Yet they must be confronted.  There is a sizable number of people who hunger for the sacraments, especially the Eucharist.  Many of them have been led to believe that they may even be beyond God’s grace.   Too often, I take my daily access to Confession and Communion for granted, and can’t conceive of the hunger that must be in my brothers’ and sisters’ hearts.  I hope and pray that our bishops and the Holy Father can find an answer.

I think of the story of Jesus encountering the Samaritan woman at the well (Jn 4).  Jesus confronted her plainly but gently with the fact that she was living in an immoral relationship, with a man who was not her true husband.  And he spoke to her of the living water and the true food that all of us desire — His own body and blood.  This is a powerful story of Christ’s willingness to encounter and accompany the Samaritan woman — an outcast in the eyes of the Jews — while at the same time calling her to transform her life in accordance with God’s will.

There are no easy answers.  Chastity is a virtue that all must live, but it is very hard for many of us.  And the hunger in our hearts continually yearns to be satisfied.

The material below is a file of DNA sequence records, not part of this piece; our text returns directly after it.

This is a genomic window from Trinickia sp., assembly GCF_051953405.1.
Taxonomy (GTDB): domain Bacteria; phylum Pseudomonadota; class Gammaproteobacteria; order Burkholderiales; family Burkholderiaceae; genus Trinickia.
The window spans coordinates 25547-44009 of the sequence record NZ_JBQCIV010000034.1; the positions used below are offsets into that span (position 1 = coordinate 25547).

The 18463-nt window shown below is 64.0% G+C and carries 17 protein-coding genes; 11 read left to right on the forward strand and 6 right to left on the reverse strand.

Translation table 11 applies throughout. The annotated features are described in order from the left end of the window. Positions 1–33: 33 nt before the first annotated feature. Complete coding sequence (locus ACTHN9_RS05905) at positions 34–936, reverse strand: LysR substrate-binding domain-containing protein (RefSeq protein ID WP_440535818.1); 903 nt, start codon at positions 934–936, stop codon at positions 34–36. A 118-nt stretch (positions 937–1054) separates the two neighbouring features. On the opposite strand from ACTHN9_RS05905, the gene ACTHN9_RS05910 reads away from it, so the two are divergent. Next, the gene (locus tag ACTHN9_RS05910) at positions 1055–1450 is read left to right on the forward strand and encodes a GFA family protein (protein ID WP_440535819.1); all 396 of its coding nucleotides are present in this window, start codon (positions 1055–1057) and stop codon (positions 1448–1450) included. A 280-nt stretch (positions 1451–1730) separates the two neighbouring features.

Confidence, Generosity, and Docility

October 18th, 2015

Millions of pixels have been spread throughout the Internet, as bloggers, columnists, advocates, journalists, and cranks have speculated, fretted, and warned about the ongoing Synod of Bishops in Rome. Called to give advice to the Holy Father about the pastoral care of the family, the Synod has become something of a Rorschach test.  Catholic media has covered it as a political event like a session of Congress.  Pretty much every agenda and conspiracy theory has been projected onto the proceedings, and pretty much everybody, from the most obscure bishop to the Holy Father, has been the subject of long-distance psychoanalysis and mind-reading.  Dire apocalyptic predictions, fear-mongering and wishful thinking have all been on abundant display.

It’s all quite confusing and frustrating — the Synod, like any deliberative process, is certain to be messy and to expect anything else is unrealistic and naive.  Trying to judge final results in the middle of the event is generally a waste if time. As a result, I have resolved to read nothing of the drama aside from official statements of the Synod or the Pope.  I have, however, drawn a few lessons from all the sturm und drang.

The first lesson is that too often we lack confidence in the indefectibility of the Church.  We live in an era that is justifiably suspicious of all institutions.  The Church is not immune, and often deserves it.   She is, after all, run by fallible, sinful people.  But we have it on good authority (Mt. 16:18-19) that the Holy Spirit will preserve the Church from any error on a matter essential to salvation, even until the end of time.  And that promise holds, regardless of who happens to hold ecclesiastical office.